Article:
Category Archives: Nick Saban Rules

Alabama, where they mean business about business decisions

Another sign of the genius of Nick Saban — if the reality is that college football is the NFL’s free developmental league, don’t run from that; embrace it.

… Why are highly rated draft prospects at Alabama largely staying for their senior years when the national trend is skewing more toward leaving at the first opportunity given the money and risk factors involved?

… It’s clear that Saban’s advice on whether players should stay or leave is a large part of the equation. Though some could view it cynically and say a coach whose $7 million-a-year salary depends on wins and losses shouldn’t be advising unpaid college players to pass up guaranteed money, Saban approaches it as a value proposition.

And when difference between guaranteed salary for first-round picks and those taken in the second round can be millions of dollars, it’s worth careful consideration for those who have the potential to enhance their stock.

“I think the biggest thing we try to do with our players is we try to get them to make a quality business decision,” Saban said. “You can’t improve your value once you get in the draft. It is what it is, and what a lot of people don’t realize is everybody wants you to come out for the draft, but once you say you’re in the draft every team looks for reasons not to draft you.

“They’re making a significant investment, and they want to make sure they’re getting quality for what they want to invest in, so if guys can improve that as college players, that’s certainly something we would like for them to do and we’ve had a significant number of guys that have done that and come back and improved their draft value. We’ve had guys who have gone out because it was the right thing for them to do and they’ve done extremely well. Every case is different and I think our players, because they’ve seen both sides of this, sort of understand the business side.”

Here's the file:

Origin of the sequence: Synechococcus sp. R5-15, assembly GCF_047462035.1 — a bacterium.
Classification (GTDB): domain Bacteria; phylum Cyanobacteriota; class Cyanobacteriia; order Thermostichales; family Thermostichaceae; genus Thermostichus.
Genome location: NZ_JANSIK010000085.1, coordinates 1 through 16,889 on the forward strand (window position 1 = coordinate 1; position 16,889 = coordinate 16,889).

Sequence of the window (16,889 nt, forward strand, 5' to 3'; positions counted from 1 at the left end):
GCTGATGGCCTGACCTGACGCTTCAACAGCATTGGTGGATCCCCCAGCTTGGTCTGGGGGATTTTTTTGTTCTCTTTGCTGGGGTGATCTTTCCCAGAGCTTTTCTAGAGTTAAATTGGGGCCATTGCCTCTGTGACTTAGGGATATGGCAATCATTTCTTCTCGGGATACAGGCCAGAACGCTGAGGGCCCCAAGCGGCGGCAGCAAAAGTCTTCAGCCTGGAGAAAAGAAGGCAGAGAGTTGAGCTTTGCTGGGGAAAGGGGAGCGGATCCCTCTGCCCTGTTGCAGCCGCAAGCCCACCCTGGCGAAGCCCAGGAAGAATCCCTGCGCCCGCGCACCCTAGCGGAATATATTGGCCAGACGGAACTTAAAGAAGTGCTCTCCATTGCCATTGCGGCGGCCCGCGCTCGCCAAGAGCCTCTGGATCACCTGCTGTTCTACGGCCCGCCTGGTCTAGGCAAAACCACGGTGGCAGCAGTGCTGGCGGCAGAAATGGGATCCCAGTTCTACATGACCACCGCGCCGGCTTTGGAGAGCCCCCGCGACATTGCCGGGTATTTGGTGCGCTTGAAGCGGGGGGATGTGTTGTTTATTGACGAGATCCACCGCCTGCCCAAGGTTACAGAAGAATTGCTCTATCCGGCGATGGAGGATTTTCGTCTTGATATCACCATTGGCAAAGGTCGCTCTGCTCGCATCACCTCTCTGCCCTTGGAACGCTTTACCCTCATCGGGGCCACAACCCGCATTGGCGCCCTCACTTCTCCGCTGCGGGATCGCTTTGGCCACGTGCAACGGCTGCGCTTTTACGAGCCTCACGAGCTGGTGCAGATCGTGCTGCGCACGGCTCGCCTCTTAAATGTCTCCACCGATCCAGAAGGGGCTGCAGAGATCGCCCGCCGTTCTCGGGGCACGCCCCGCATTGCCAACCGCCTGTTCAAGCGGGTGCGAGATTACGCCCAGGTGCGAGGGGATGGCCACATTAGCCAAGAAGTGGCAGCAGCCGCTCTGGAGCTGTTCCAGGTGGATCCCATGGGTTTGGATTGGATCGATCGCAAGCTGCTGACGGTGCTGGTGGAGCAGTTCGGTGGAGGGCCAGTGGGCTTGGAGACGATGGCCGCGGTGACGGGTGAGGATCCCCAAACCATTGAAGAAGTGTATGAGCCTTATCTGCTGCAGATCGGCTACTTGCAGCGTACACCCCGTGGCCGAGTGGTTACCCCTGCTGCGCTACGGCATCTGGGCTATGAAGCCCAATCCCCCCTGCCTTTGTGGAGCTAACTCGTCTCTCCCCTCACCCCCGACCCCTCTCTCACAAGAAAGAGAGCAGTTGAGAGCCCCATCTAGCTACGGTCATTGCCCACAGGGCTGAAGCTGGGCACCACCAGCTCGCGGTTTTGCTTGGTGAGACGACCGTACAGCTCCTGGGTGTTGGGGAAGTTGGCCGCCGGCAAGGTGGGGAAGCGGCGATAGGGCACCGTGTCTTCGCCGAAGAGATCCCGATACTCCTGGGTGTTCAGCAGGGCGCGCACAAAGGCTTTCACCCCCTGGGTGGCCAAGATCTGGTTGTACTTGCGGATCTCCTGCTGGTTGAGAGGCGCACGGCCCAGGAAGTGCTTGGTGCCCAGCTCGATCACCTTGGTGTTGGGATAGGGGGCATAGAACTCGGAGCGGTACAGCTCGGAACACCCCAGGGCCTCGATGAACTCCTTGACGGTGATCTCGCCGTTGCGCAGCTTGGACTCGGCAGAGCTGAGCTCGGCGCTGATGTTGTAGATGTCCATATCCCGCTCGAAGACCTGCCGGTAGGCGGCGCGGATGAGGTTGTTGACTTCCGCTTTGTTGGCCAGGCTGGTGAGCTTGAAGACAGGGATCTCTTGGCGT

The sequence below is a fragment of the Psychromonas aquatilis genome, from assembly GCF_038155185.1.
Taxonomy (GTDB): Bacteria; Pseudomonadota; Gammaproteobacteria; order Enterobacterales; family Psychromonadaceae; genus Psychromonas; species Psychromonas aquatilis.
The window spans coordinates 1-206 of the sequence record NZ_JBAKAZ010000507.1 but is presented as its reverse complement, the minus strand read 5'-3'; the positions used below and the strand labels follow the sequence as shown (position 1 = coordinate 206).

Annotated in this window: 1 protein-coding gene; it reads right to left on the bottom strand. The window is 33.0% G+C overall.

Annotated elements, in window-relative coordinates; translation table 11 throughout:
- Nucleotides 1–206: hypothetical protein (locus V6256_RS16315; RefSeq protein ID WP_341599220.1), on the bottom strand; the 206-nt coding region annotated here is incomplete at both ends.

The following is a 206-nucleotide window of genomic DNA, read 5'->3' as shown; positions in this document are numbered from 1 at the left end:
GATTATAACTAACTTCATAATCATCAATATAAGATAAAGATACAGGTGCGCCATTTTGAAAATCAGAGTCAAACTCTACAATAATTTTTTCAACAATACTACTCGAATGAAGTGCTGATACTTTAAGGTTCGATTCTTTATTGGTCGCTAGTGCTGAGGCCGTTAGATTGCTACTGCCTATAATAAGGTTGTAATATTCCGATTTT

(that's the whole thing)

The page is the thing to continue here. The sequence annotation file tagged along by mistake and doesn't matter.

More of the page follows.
Allen, who received a second-round grade from the NFL Draft advisory board last year, is the embodiment of that analysis as ESPN’s Mel Kiper now rates Allen the No. 3 overall player. If he ultimately gets drafted somewhere in that range, Allen’s decision to come back will guarantee him at least $16 million more on his first contract than if he had been an early second-round pick.

The trick isn’t selling your players on the value of staying.  It’s delivering on that message.  How many coaches out there can legitimately do that?

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Coaching against the Death Star

I would really love to hear any SEC athletic director who canned a head football coach over the last two or three seasons coherently explain his plan to win a conference title.  Because “unfathomable” isn’t just a word to describe Alabama’s dominance right now; it’s a way of life.

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“So what is Alabama’s secret?”

You can, if you like, buy into the New York Times’ myth making and chalk it all up to Nick Saban being the college football epitome of Mr. Small Stuff, or you can take the prosaic approach and believe it’s more about the remarkable sums of money Alabama pours into its football program year after year after year.

From the 2014-5 fiscal year, here’s what each school in this year’s college football playoffs spent on football:

  • Alabama:  $48.3 million
  • Clemson:  $27.3 million
  • Ohio State:  $29.2 million
  • Washington:  $29.1 million

That’s a helluva spread, especially when you consider that Ohio State typically generates more athletic department revenue than ‘Bama does.  Ultimately, this is why I have a hard time believing that the importation of the Process into Athens, Georgia is going to be seamless.

Sure, it’s not that UGA doesn’t have the money to compete.  Georgia pulled in $116,151,279 for the same fiscal year, good for 15th nationally.  And if you’re looking for a positive note from that, keep in mind that Jon Solomon has this for you:

Since 2005, no school has won football’s national championship while ranked outside the top 20 in total athletic revenue.

But when it comes to spending money on football, Georgia hasn’t been in the keeping up with the Joneses department, let alone the Sabans.